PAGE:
The rumble of a bulldozer is quite unmistakable and it's never a welcome sound and especially not so at 7:30 am. This one appeared to be heading towards our garden wall. I watched it with mounting dread as I drank my morning tea on the terrace. Earlier in the year a whole swath of forest had been cleared next to us and a new road put in. As I've said before in this blog, we built our house 20 years ago and still have no near neighbours, so consider ourselves very lucky to have escaped Bodrum's building boom but realise that this blissful state can't last for ever. That said, I was already constructing a very high imaginary garden wall to keep out what ever this dozer driver's employers had in store for us. Despite the mechanical beast's noise and the dog's hysterical barking, my husband had slept through the row and as 3 men appeared at our wall with GPS machines and maps, I decided it was time to get him involved. I watched from a distance as hands were shaken. A cigarette break ensued. The machine stopped and the driver jumped down. The dog was introduced to the bulldozer which stopped the barking. Peace reigned. A lot of pointing went on and maps were waved about, much pacing up and down and gesticulating followed. The digger then started up and backed off the way it had come. Hubby and dog came back both looking very pleased with themselves.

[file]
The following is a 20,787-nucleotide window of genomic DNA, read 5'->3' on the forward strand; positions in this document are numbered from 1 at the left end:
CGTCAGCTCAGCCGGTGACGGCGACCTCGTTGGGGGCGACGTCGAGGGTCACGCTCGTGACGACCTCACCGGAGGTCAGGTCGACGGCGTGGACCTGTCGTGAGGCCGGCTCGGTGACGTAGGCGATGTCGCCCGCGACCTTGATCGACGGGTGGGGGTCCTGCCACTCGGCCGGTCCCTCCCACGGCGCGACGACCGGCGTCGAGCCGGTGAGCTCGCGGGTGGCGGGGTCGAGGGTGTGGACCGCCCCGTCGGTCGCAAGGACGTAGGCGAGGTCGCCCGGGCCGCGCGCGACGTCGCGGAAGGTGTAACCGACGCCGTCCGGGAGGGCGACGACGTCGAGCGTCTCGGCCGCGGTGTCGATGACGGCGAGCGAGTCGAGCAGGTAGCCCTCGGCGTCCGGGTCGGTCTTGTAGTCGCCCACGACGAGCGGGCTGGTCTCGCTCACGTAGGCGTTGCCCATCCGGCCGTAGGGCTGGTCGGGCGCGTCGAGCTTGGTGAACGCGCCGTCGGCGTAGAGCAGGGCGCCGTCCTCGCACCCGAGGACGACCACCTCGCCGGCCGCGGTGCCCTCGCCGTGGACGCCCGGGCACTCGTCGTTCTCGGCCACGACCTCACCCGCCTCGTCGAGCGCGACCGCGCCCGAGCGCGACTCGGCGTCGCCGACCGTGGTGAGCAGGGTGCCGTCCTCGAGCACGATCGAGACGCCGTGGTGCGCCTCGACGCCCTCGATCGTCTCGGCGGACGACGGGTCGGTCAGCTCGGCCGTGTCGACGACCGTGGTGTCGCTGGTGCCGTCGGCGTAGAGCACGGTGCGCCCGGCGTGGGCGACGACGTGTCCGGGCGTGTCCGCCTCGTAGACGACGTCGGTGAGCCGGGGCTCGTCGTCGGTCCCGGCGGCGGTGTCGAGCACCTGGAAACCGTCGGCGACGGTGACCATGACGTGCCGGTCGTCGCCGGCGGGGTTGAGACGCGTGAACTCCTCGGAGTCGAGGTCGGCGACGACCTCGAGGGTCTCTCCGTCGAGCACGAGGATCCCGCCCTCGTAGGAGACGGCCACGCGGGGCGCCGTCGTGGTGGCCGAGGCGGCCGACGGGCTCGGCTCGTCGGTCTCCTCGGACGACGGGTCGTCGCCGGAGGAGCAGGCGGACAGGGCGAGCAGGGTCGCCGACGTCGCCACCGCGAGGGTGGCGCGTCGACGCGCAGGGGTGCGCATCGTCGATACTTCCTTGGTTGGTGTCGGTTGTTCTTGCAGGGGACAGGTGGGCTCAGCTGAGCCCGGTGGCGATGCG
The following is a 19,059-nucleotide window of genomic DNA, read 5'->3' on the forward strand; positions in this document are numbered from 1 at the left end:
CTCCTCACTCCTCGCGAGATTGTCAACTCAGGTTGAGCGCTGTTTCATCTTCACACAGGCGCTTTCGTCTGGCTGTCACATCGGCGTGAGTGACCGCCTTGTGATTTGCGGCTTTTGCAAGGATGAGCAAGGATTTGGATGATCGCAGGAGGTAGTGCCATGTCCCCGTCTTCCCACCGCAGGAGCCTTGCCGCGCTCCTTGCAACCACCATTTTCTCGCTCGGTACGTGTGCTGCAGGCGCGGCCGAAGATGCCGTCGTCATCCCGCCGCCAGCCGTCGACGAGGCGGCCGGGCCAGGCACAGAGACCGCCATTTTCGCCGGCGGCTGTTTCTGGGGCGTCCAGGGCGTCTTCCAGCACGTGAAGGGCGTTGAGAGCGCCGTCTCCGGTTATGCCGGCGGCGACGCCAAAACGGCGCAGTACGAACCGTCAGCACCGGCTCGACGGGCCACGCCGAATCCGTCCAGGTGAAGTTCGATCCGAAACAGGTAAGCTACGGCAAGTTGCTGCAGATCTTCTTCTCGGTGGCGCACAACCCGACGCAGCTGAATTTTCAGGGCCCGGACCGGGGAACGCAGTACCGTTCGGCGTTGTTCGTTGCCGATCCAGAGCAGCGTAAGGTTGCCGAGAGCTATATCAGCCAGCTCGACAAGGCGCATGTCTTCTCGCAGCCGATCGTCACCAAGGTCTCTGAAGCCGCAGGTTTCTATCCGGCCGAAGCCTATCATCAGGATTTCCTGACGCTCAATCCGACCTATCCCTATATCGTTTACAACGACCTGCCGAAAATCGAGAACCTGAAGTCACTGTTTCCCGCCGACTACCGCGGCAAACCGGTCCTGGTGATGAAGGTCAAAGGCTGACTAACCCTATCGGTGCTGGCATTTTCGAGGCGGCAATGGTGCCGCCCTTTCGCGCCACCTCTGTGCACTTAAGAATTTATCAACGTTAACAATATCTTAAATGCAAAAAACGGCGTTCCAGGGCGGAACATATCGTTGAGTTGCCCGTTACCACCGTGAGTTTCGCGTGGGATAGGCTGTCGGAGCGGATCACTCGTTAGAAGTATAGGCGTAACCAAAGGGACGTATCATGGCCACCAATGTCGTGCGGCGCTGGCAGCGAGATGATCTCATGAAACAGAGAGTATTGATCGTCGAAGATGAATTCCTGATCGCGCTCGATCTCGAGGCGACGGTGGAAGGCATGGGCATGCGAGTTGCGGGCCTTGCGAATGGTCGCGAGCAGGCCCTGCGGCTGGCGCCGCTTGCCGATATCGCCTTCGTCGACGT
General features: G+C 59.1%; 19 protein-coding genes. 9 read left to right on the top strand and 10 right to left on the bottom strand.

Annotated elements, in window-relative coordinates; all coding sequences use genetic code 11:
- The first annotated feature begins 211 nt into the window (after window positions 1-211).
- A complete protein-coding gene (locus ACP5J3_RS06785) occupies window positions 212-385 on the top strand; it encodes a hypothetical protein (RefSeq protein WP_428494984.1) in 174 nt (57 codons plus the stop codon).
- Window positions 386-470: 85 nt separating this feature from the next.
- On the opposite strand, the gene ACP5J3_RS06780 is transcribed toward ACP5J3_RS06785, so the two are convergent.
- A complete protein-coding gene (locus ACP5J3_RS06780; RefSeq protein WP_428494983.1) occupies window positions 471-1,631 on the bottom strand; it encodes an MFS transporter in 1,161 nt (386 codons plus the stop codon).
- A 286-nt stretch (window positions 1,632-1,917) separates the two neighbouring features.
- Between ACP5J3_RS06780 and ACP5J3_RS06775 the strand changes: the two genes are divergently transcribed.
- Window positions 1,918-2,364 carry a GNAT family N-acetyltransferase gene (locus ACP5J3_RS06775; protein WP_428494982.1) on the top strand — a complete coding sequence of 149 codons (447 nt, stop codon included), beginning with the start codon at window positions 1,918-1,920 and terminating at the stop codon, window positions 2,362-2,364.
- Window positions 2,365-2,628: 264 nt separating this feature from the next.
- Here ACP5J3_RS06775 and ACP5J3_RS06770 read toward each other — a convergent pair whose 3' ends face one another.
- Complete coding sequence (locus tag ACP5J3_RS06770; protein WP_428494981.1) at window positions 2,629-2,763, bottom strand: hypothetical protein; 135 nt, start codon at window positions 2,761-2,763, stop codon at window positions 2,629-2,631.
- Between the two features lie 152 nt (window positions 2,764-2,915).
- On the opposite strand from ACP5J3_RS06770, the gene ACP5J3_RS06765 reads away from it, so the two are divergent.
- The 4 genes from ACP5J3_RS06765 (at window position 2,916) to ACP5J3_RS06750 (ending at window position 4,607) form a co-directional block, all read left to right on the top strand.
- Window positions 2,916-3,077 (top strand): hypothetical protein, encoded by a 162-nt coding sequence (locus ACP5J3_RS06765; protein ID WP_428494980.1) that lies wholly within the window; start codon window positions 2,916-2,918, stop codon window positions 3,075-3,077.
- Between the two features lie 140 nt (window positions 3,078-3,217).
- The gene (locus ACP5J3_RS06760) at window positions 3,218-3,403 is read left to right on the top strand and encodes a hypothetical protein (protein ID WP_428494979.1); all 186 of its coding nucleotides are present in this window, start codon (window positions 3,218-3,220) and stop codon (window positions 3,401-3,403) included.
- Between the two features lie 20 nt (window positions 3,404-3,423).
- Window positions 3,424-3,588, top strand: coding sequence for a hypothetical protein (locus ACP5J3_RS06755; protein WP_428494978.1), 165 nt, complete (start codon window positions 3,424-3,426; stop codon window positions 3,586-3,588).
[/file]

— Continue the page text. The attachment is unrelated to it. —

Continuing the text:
It turns out that the new road put in 9 months ago had, unintentionally, been driven through private rather than forestry land so had to be moved. The three chaps with maps had decided to direct it towards us but listened to hubby when he suggested that they could send it up to the existing forest road and keep it well away from our garden wall, and surprisingly agreed to move it again. And that was that - no hassle - they redrew the map and the bulldozer started again on a different tangent. If that wasn't good enough news, we found out that the area is to be replanted with "fire-resistant trees" what ever they are, so our nightmares of industrial estates and factories can be put to bed for a few more years.